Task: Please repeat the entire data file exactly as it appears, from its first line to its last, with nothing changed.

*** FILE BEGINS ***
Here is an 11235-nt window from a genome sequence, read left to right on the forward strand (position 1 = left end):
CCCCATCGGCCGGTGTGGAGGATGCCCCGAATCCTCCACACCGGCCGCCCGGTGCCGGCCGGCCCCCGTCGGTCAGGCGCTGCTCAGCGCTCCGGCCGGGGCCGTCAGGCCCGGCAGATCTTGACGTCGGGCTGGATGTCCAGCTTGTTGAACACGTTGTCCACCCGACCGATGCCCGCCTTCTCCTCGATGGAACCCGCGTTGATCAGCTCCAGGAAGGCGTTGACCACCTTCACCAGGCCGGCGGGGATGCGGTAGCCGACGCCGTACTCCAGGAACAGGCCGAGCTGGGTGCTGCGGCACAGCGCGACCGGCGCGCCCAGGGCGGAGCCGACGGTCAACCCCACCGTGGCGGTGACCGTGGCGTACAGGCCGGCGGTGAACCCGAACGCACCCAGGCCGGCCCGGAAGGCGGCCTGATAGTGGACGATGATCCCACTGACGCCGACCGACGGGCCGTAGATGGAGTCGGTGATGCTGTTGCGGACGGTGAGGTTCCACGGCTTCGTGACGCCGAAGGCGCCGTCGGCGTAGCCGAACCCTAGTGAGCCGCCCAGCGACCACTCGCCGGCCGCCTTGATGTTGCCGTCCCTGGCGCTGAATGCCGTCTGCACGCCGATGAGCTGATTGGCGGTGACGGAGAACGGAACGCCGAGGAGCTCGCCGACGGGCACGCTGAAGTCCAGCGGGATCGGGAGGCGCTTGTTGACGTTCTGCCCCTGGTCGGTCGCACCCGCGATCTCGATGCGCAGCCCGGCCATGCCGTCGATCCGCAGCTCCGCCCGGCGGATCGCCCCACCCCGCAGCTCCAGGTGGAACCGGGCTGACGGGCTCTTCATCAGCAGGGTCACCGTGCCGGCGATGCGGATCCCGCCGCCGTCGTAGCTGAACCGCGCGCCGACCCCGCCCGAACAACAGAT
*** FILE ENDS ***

Here is an 11235-nt window from a genome sequence, read left to right on the forward strand (position 1 = left end):
CCCCATCGGCCGGTGTGGAGGATGCCCCGAATCCTCCACACCGGCCGCCCGGTGCCGGCCGGCCCCCGTCGGTCAGGCGCTGCTCAGCGCTCCGGCCGGGGCCGTCAGGCCCGGCAGATCTTGACGTCGGGCTGGATGTCCAGCTTGTTGAACACGTTGTCCACCCGACCGATGCCCGCCTTCTCCTCGATGGAACCCGCGTTGATCAGCTCCAGGAAGGCGTTGACCACCTTCACCAGGCCGGCGGGGATGCGGTAGCCGACGCCGTACTCCAGGAACAGGCCGAGCTGGGTGCTGCGGCACAGCGCGACCGGCGCGCCCAGGGCGGAGCCGACGGTCAACCCCACCGTGGCGGTGACCGTGGCGTACAGGCCGGCGGTGAACCCGAACGCACCCAGGCCGGCCCGGAAGGCGGCCTGATAGTGGACGATGATCCCACTGACGCCGACCGACGGGCCGTAGATGGAGTCGGTGATGCTGTTGCGGACGGTGAGGTTCCACGGCTTCGTGACGCCGAAGGCGCCGTCGGCGTAGCCGAACCCTAGTGAGCCGCCCAGCGACCACTCGCCGGCCGCCTTGATGTTGCCGTCCCTGGCGCTGAATGCCGTCTGCACGCCGATGAGCTGATTGGCGGTGACGGAGAACGGAACGCCGAGGAGCTCGCCGACGGGCACGCTGAAGTCCAGCGGGATCGGGAGGCGCTTGTTGACGTTCTGCCCCTGGTCGGTCGCACCCGCGATCTCGATGCGCAGCCCGGCCATGCCGTCGATCCGCAGCTCCGCCCGGCGGATCGCCCCACCCCGCAGCTCCAGGTGGAACCGGGCTGACGGGCTCTTCATCAGCAGGGTCACCGTGCCGGCGATGCGGATCCCGCCGCCGTCGTAGCTGAACCGCGCGCCGACCCCGCCCGAACAACAGAT